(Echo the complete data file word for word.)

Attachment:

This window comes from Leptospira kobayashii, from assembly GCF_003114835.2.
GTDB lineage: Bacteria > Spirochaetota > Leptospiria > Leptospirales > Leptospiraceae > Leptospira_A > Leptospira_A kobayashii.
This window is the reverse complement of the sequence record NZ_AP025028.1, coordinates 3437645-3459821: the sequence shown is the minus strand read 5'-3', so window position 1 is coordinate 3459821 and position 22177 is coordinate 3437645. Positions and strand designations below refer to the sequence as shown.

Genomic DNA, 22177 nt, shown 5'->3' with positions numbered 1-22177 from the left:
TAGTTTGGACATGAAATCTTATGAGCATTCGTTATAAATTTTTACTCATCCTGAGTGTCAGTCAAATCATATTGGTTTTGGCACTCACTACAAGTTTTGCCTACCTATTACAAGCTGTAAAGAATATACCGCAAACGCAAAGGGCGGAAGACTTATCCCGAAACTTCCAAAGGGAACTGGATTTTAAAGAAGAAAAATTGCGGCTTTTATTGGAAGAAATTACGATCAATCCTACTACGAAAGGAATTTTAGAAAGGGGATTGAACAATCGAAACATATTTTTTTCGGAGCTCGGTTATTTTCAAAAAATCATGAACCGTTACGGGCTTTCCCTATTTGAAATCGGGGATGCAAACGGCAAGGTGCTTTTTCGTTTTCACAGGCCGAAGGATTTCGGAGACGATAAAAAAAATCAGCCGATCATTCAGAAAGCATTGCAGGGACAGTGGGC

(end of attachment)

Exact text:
This window comes from Leptospira kobayashii, from assembly GCF_003114835.2.
GTDB lineage: Bacteria > Spirochaetota > Leptospiria > Leptospirales > Leptospiraceae > Leptospira_A > Leptospira_A kobayashii.
This window is the reverse complement of the sequence record NZ_AP025028.1, coordinates 3437645-3459821: the sequence shown is the minus strand read 5'-3', so window position 1 is coordinate 3459821 and position 22177 is coordinate 3437645. Positions and strand designations below refer to the sequence as shown.

Genomic DNA, 22177 nt, shown 5'->3' with positions numbered 1-22177 from the left:
TAGTTTGGACATGAAATCTTATGAGCATTCGTTATAAATTTTTACTCATCCTGAGTGTCAGTCAAATCATATTGGTTTTGGCACTCACTACAAGTTTTGCCTACCTATTACAAGCTGTAAAGAATATACCGCAAACGCAAAGGGCGGAAGACTTATCCCGAAACTTCCAAAGGGAACTGGATTTTAAAGAAGAAAAATTGCGGCTTTTATTGGAAGAAATTACGATCAATCCTACTACGAAAGGAATTTTAGAAAGGGGATTGAACAATCGAAACATATTTTTTTCGGAGCTCGGTTATTTTCAAAAAATCATGAACCGTTACGGGCTTTCCCTATTTGAAATCGGGGATGCAAACGGCAAGGTGCTTTTTCGTTTTCACAGGCCGAAGGATTTCGGAGACGATAAAAAAAATCAGCCGATCATTCAGAAAGCATTGCAGGGACAGTGGGC